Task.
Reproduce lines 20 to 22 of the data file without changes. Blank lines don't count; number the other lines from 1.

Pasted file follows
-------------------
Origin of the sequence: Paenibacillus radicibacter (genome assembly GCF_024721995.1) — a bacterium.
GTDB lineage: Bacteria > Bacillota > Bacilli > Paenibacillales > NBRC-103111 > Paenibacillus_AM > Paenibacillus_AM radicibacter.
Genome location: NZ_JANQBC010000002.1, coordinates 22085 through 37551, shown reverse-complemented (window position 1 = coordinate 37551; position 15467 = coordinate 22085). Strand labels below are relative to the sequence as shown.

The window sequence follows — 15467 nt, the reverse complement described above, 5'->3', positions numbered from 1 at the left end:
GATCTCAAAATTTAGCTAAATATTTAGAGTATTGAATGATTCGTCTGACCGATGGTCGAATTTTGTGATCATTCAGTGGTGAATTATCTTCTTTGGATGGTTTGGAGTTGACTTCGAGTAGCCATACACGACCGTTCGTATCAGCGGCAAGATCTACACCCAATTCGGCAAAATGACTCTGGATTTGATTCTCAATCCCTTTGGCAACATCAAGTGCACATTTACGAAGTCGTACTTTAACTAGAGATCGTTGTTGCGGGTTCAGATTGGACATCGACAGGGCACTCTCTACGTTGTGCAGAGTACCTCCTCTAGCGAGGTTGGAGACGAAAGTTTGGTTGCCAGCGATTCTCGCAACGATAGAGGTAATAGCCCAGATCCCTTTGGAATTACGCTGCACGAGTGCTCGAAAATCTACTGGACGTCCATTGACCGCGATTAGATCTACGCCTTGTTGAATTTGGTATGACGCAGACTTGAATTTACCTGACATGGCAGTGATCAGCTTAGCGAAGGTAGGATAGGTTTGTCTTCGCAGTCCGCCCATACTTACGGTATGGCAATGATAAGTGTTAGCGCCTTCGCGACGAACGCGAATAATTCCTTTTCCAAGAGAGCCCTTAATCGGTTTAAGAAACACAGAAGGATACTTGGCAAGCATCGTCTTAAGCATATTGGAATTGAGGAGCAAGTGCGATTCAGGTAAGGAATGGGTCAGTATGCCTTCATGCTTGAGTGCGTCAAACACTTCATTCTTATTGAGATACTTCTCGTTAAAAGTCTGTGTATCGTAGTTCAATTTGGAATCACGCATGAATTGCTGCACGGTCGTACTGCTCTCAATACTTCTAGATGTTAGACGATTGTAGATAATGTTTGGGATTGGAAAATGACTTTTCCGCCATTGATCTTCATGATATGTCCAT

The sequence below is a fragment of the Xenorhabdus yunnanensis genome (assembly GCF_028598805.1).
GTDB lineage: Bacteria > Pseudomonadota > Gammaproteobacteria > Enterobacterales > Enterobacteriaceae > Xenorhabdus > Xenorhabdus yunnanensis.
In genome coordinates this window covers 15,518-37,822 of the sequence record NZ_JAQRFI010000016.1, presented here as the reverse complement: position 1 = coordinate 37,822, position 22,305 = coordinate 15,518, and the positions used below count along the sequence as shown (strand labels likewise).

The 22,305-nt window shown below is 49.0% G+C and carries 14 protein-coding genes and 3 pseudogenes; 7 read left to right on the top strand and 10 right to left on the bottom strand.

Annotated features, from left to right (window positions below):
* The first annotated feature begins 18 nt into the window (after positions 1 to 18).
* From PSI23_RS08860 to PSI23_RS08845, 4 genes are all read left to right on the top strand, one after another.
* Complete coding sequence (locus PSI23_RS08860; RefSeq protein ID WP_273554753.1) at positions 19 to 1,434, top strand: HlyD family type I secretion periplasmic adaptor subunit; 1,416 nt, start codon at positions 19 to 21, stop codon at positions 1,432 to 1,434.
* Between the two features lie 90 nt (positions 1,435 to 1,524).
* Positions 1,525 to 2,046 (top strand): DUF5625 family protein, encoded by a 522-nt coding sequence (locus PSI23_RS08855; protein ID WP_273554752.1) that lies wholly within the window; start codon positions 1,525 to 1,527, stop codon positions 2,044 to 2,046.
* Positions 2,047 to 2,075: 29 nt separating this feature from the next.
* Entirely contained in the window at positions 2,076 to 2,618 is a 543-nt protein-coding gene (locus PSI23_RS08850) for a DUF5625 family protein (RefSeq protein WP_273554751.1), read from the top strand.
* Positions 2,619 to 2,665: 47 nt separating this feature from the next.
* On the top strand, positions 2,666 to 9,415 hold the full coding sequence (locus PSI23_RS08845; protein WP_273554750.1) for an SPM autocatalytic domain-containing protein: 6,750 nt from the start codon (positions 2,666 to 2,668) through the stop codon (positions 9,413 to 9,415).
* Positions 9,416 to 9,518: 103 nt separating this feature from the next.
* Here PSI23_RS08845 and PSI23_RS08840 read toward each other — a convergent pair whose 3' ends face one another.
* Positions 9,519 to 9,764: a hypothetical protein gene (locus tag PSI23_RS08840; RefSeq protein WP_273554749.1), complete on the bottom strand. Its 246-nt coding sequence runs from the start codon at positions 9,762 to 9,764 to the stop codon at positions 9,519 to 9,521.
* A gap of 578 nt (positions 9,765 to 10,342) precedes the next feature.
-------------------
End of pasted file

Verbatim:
* Positions 9,416 to 9,518: 103 nt separating this feature from the next.
* Here PSI23_RS08845 and PSI23_RS08840 read toward each other — a convergent pair whose 3' ends face one another.
* Positions 9,519 to 9,764: a hypothetical protein gene (locus tag PSI23_RS08840; RefSeq protein WP_273554749.1), complete on the bottom strand. Its 246-nt coding sequence runs from the start codon at positions 9,762 to 9,764 to the stop codon at positions 9,519 to 9,521.